Open Tech Today - Top Stories

Wednesday, August 01, 2007

Has Microsoft Open Sourced Itself in China?

Many reports are now discussing how Microsoft has conquered China through a combination of political hands-on and piracy hands-off, together with deep discounts (some call it dumping).

Another way to describe Microsoft strategy in China is open source lite.

Yes, Bill Gates has courted Chinese politicians aggressively in Beijing and Redmond. Yes, Microsoft has a shiny, new Chinese research center. Yes, it offers Windows/Office at rock bottom prices - $3 for Chinese students. The discount for government is top secret.

But, most importantly, Microsoft now takes a hands-off approach to the rampant pirating of its software in China.

The truth is: Piracy is helping Microsoft compete in China, and beat Linux.

In effect, Microsoft has partially open sourced itself in China ...

Windows and Office are copied and distributed for free (or nearly so) without any real licensing or IP restraints, and without legal challenge by Microsoft.

MS provides access to source code, for the government at least, allowing the Chinese to insert their own code and cryptography.

As a matter of business strategy, Microsoft is concentrating on building (even dominating) market share first, and worrying about sales second.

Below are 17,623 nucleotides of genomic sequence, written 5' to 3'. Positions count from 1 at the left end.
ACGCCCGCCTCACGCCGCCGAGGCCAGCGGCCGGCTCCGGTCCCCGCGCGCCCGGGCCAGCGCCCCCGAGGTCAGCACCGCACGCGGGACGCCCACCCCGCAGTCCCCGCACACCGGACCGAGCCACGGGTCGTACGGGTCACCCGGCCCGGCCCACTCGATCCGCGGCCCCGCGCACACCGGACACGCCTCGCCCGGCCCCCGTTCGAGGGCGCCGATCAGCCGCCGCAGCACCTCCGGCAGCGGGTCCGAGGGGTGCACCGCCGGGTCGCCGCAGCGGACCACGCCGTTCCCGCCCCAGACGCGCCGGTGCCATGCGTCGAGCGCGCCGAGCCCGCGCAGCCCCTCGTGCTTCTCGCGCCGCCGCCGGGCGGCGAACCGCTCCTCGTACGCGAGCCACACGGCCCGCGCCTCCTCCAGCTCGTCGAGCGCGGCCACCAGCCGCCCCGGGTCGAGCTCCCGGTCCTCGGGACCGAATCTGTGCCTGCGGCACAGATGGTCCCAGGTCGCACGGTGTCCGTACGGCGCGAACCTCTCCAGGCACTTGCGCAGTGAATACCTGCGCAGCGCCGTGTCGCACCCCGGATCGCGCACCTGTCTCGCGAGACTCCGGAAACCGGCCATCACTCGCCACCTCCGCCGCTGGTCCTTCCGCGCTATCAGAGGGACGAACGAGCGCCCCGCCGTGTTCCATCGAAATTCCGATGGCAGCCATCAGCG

And finally, it has made China--through its research center in Beijing--an integral part of a collaborative, global process for software development.

Sound familiar? It isn't.

It's not the normal Microsoft strategy, and obviously it is not the work of an open source company. But Microsoft's approach to China has stolen a few pages from the open source playbook.

Call it: "Dr. Gateslove or: How I Learned to Stop Worrying and Love Piracy."

Categories: China, Microsoft, opensource

Monday, July 30, 2007

FBI Investigates Ted Stevens' Tube Fetish

Senator Ted Stevens (R-Alaska) really has a thing for tubes. Not long ago, Stevens displayed his ignorance about the Internet by describing it as a "series of tubes." Brilliant!

Apparently, however, those were not the only tubes of interest to Stevens. This time it's tubes as in plumbing and wiring.

As I write this, the FBI and IRS are searching Stevens' Anchorage home as part of a corruption investigation into the re-modeling his house -- work possibly paid for by Veco, an oil-field service company that lobbies government extensively.

When it comes to tubes, maybe Senator Stevens is more of an expert than we knew.

Categories: Internet, FBI, tubes